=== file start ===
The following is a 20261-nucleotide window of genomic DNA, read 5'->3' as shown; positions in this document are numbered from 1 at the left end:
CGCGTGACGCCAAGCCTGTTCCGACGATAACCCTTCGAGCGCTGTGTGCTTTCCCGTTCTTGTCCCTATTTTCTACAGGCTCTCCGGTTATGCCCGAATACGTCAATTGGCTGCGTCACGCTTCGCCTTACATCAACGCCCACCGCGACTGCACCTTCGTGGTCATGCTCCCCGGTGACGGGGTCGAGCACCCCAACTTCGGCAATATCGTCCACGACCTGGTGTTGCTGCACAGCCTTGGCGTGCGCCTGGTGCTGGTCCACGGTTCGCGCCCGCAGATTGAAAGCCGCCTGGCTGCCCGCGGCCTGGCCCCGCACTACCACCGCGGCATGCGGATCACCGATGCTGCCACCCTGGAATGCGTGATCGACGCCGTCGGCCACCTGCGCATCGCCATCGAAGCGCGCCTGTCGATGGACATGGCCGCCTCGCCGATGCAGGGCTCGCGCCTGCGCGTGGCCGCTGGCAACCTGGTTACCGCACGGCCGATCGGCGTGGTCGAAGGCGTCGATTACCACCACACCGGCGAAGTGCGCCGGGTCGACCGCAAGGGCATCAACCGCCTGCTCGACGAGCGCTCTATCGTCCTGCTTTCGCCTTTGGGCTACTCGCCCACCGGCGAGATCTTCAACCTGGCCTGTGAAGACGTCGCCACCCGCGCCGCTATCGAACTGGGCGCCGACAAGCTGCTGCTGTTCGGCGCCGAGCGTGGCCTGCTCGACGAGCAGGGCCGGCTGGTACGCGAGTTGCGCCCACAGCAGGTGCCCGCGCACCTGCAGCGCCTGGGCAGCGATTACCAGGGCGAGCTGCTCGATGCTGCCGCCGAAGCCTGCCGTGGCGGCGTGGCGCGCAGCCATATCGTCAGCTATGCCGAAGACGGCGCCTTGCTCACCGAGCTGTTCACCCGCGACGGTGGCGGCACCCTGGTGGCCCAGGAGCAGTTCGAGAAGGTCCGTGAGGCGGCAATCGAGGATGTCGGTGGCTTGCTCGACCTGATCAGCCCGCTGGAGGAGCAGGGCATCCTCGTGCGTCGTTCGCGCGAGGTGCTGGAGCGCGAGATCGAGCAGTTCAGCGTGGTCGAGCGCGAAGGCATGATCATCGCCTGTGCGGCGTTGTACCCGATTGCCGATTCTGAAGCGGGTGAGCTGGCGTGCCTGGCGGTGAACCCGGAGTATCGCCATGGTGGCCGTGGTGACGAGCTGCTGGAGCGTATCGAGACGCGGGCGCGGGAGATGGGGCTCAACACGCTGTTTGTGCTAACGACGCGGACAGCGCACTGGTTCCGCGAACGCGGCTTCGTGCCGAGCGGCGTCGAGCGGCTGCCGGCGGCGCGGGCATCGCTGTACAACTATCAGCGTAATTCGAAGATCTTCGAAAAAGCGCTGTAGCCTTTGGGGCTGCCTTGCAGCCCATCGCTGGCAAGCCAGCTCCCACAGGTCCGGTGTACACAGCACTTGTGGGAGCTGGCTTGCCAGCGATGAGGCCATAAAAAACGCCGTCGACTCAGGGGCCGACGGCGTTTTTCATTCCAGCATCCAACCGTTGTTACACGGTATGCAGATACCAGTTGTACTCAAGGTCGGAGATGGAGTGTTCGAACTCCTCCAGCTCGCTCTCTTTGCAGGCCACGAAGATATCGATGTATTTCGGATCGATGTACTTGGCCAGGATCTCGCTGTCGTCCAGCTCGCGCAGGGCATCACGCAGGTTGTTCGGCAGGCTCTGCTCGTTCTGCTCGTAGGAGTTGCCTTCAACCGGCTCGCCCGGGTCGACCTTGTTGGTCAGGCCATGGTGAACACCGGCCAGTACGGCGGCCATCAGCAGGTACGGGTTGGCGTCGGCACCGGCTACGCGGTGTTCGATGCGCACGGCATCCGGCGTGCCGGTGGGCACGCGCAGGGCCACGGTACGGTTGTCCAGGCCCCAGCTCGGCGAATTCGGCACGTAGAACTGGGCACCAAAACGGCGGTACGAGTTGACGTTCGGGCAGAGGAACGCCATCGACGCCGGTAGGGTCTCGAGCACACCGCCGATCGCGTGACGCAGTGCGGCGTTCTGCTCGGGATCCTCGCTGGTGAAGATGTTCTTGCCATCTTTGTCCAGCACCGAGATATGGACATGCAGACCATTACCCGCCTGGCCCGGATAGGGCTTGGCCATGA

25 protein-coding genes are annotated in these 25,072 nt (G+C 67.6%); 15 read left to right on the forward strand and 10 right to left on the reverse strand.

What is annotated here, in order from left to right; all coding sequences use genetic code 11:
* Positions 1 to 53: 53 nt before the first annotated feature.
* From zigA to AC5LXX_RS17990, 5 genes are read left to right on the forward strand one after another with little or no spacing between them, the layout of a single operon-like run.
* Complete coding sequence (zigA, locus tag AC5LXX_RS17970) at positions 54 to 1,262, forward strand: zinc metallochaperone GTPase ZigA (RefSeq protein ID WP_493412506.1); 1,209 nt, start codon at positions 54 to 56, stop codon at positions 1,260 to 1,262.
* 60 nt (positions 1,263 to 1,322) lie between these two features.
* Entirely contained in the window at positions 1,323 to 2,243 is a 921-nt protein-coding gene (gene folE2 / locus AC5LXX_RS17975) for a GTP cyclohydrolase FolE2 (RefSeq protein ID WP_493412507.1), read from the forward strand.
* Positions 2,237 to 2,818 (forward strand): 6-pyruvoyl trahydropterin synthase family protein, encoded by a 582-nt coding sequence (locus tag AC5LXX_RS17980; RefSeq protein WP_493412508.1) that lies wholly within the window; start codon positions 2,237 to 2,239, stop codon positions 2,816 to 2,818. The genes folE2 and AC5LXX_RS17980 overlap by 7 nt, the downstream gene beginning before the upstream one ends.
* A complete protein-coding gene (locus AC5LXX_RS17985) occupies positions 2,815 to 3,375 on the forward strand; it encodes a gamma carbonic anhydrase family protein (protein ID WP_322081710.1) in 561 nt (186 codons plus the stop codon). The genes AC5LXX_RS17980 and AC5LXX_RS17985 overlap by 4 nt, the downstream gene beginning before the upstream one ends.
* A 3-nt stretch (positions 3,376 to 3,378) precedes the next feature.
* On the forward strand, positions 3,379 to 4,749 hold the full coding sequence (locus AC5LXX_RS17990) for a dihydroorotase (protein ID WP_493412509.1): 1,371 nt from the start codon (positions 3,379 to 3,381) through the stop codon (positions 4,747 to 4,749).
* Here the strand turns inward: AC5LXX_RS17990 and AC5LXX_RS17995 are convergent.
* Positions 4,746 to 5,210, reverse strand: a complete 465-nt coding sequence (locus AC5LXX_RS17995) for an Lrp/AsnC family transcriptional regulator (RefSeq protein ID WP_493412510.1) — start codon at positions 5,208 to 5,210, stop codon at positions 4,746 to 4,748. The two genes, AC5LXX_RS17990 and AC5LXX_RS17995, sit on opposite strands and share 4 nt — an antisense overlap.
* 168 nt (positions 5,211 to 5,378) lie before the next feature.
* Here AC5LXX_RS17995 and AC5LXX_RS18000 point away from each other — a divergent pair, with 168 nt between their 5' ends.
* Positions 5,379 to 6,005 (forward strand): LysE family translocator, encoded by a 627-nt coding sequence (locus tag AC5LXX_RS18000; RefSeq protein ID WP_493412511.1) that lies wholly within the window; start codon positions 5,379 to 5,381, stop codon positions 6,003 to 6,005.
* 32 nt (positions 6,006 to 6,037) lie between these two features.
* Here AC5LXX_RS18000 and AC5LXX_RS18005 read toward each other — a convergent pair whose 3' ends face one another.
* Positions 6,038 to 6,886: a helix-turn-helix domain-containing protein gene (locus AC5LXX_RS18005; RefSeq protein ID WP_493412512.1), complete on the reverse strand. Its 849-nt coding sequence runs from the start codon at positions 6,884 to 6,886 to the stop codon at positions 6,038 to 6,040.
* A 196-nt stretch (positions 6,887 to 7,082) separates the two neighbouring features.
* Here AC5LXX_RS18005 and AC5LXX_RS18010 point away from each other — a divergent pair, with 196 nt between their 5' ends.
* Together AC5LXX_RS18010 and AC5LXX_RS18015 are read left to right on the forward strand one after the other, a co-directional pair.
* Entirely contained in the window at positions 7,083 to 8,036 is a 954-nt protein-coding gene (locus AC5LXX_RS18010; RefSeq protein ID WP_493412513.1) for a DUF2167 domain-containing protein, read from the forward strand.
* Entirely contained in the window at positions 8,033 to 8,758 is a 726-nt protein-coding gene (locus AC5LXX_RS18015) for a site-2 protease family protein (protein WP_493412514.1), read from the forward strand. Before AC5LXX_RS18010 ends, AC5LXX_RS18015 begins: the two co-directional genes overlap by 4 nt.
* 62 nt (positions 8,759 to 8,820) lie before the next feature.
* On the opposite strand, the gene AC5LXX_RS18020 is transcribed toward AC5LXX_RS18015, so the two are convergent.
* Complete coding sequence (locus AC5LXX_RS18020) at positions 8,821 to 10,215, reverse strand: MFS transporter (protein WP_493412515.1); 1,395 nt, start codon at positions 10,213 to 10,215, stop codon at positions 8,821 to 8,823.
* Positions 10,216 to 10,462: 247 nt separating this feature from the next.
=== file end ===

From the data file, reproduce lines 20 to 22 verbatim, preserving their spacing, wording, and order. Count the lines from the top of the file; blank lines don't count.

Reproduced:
* Here AC5LXX_RS18000 and AC5LXX_RS18005 read toward each other — a convergent pair whose 3' ends face one another.
* Positions 6,038 to 6,886: a helix-turn-helix domain-containing protein gene (locus AC5LXX_RS18005; RefSeq protein ID WP_493412512.1), complete on the reverse strand. Its 849-nt coding sequence runs from the start codon at positions 6,884 to 6,886 to the stop codon at positions 6,038 to 6,040.
* A 196-nt stretch (positions 6,887 to 7,082) separates the two neighbouring features.